REVIEW: Yes Queens, Priscilla is fabulous

Reviewed by Taryn Utiger

Hold onto your knickers New Plymouth, because the Priscilla bus is finally in town and it’s a wild ride.

Priscilla Queen of the Desert burst onto the stage in all its glory on Thursday night, and darlings, it’s just fabulous.

Dripping in talent and oozing with innuendos, this rollicking romp is a sequin soaked evening of sass and sheer entertainment.

Based on the multi-award winning Australian film that became a worldwide smash hit, Priscilla, directed by Stephen Robertson, is absolutely everything you want from a great night out.

The combination of superb talent, music we all know the words to, costumes we want to own and dancing we wish we could do makes this show one of the best Operatic has staged – and certainly the most fun.

Cameron Douglas, left, Josh Clarke, centre, and Isaac Pawson star in Priscilla Queen of the Desert. Photo credit: Chris Hill

Eighteen-year-old Josh Clarke steps (in heels) into his first leading role for Operatic, and he is a brightly shining star. Whatever the X Factor is, he’s got it, yeah baby, he’s got it.

He’s the cock in a frock on a rock, and he’s got the silky-smooth and very long legs to prove it.

He’s also got the sexy and slick dance moves and the great vocals. But, it’s the attitude and personality he brings to the stage that really makes him memorable. That and his entrance.

The mark of a good showman is in his entrance and Josh’s is enrapturing. In fact, it left this reviewer briefly debating whether she wanted to be him, or whether she wanted to take him home.

Josh Clarke knows how to make an entrance.
Photo credit: Chris Hill

Alas, before she could decide she was enthralled again, this time with the highly accomplished Cameron Douglas as Bernadette and Isaac Pawson as Tick/Mitzi.

It’s easy to see why these two men were asked to star in Priscilla for a second time. After a successful season in Christchurch the pair, who must be suckers for punishment, have been plucked all over and then tucked back into their starring roles, and they are just fantastic.

Their obvious talent, their professional training and the depth of their experience, both in Priscilla and in the world of musical theatre, shines through and they are a joy to watch.

Cameron Douglas, Isaac Pawson and Josh Clarke hit the road in Priscilla, a beat-up old bus.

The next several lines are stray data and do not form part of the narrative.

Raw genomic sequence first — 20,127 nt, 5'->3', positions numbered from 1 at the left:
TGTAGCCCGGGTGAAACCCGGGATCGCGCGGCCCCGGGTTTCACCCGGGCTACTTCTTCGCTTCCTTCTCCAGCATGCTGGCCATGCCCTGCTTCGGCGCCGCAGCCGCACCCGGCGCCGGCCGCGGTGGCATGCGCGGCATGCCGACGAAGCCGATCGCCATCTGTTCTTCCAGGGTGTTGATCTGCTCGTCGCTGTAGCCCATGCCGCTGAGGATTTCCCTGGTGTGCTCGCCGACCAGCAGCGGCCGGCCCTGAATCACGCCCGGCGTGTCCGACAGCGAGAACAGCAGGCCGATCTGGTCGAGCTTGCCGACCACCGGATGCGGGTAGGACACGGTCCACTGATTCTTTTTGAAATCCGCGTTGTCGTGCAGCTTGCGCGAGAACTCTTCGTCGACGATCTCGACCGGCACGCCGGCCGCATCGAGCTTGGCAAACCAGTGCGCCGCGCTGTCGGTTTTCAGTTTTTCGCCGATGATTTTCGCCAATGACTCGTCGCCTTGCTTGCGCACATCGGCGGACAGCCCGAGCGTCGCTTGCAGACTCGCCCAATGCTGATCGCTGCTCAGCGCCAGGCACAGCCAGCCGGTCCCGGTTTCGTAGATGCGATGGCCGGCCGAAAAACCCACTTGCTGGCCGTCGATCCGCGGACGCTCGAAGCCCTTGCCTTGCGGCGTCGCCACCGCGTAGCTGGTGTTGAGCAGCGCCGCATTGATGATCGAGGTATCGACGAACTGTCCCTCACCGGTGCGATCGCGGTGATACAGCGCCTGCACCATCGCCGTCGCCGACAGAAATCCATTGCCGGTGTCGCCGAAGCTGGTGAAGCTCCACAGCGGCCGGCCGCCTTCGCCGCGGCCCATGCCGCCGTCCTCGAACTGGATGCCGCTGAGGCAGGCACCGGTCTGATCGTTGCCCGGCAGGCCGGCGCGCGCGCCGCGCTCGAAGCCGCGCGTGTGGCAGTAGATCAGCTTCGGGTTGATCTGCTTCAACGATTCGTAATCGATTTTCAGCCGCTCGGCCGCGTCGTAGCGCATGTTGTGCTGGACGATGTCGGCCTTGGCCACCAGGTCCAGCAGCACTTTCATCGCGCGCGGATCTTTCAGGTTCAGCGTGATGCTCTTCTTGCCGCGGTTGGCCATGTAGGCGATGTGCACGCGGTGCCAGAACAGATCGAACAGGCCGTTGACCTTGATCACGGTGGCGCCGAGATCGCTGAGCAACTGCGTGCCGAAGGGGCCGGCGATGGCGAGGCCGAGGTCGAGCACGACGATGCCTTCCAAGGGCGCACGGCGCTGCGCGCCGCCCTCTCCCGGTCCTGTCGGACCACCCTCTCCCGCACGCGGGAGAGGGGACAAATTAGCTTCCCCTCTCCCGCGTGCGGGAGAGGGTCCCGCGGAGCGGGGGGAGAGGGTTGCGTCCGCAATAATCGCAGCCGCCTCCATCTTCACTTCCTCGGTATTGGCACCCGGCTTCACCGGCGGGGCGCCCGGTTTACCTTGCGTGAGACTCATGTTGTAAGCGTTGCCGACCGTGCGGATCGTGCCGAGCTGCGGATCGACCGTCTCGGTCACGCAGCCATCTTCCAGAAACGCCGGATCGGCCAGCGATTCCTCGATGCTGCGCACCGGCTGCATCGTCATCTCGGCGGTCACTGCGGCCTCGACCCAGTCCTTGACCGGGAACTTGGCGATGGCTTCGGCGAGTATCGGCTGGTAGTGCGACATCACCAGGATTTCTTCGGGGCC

Photo credit: Chris Hill

Cameron and Isaac easily command their own spotlight, and yet when they come together with Josh they are somehow even better. The trio’s rendition of Cyndi Lauper’s True Colours is a gentle interlude to the fast paced frivolity of this show, and a highlight of the night.

The queens are supported by a flying trio of diva disco angels. Jess Old, Melissa Peters and Anna Rowe have some impressive pipes on them, and as such get some of the best songs in the show – including It’s Raining Men and Girls Just Wanna Have Fun.      

While Priscilla may be about the glitter, the heels, and the fabulous frocks, it is a foulmouthed redneck in a bar who almost steals the show. Queen of Cameos Ann Stewart brings the house down with her mullet, dirty singlet, jiggly chest and flat-noted I Love The Nightlife.  

A cock in a frock on a rock
Photo credit: Chris Hill

Also worth a special mention is John Ainsworth’s portrayal of the gentlemanly Bob, Daniel Lockett’s fierceness as Miss Understanding, Melinda Joe’s hilarious ping pong scene, and the wonderful and lively work of the ensemble, under the guidance of dance captain Alannah Matthews.

It’s not only the people who shine on this stage. One of the most impressive elements of this show is the masterly costumes. They are divine. They are lavish. They are otherworldly.

There are more than 500 elaborate costumes and 200 exquisite headpieces in Priscilla and they are beyond belief. New Plymouth is lucky enough to be using the costumes from the West End production of Priscilla, and they are a real treat to see.

The costumes are one of the highlights of the show.

The costumes are perfectly complemented by a great set, complete with the bus we all know and love, Priscilla. It can’t be easy to get a bus onstage, but it is certainly worth the impact it has.

While LED screens can sometimes be jarring for an audience, the technology works for Priscilla and is particularly effective when the bus hits various marsupials on its journey through the Outback.

Musical director Phillip Malcolm has done an excellent job of bringing the well known songs of this show to life, and the depth the live band provides to Priscilla cannot be overstated. The music fills you with joy and makes you want to shake your groove thing. There were even a few audience members brave enough to sing along with their favourite songs.

This musical has a real feel good factor to it, and it truly is a great night out. The 200 people who helped to create this great piece of entertainment should be proud of their final product, and their contribution to Taranaki’s thriving arts scene. They certainly deserved the full house standing ovation they received on opening night.

There is no doubt that Priscilla will be the talk of the town for weeks, so make sure you’re on this party bus.


Priscilla Queen of the Desert
New Plymouth Operatic Society
June 20 – July 6
TSB Showplace
Reviewed by Taryn Utiger